I wasn't aware of the first edition of this book, but I noticed an item about the second edition in the November 10th COIN World (p74). Here are some excerpts from the publisher's web site. -EditorFiat Paper Money tells the history of the money in your wallet. From the first paper money issued in China in 1024 A.D., to the billions of currency notes circulating today, a fascinating legacy unfolds. Read the Preface. This new book weaves first-hand accounts of merchants, travelers, and explorers with banks, governments and nations. Fiat Paper Money provides a depth of research into a little known subject.
Our money today is the product of an abrupt change that happened less than four decades ago. It was then that the world's currencies all became fiat: backed only by laws and policies, and subject to change at any time.
My mother was shocked when her favorite restaurant raised the price of coffee from 5 to 10 a cup in the late 1960s. Coffee had cost a nickel for decades, but suddenly everything was becoming more expensive. Yet she never questioned her money. She didn't know it was losing value.
Fiat money inevitably loses value over time. In the centuries since paper money was invented, governments have often exercised fiat to arbitrarily set the value of money, with the same disastrous consequences. Empires collapsed and countless individuals were ruined when that paper money failed to buy what they needed.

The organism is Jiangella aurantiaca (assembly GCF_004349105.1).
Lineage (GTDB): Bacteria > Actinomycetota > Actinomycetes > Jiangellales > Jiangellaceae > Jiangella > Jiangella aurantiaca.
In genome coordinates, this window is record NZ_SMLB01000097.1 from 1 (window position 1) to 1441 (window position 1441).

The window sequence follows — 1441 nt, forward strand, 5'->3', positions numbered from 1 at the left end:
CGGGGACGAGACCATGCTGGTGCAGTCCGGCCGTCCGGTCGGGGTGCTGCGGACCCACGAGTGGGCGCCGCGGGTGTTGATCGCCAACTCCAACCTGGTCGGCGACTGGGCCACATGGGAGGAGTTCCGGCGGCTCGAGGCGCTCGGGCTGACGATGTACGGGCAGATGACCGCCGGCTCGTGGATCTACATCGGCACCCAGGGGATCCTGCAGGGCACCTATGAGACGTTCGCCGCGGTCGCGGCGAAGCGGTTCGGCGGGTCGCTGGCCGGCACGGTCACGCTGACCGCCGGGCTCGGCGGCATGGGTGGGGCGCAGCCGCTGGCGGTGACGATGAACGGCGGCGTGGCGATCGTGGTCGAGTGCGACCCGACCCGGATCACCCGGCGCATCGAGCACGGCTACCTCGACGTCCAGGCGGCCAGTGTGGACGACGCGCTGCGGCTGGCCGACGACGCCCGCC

This book tells their stories. It gives the facts about how, why, and when fiat money changes. The responsibility to understand those changes rests with you.
Dr. Ruth S. Arnon Hanham PhD. writes:
Not only [...] is Mr. Fosters subject one of crucial importance; he states his case clearly, drawing on a wealth of primary and secondary sources, touching upon many diverse cultures, from the Chinese to the European to the North American. His professional familiarity with all types of currency and coinage grounds the book, making it refreshingly free of airy theories and complicated jargon, accessible to any intelligent reader. Lastly, his style is brisk and lively, enriched by the author's own varied life experience. I highly recommend it.
Donald E. Smith Professor of Physics College of Southern Maryland writes:
Loved your book on the history of paper money. It should be required reading in every college's ECON 101 course.
For more information, see: FIAT PAPER MONEY (http://home.pacbell.net/tfdf/)
Wayne Homren, Editor
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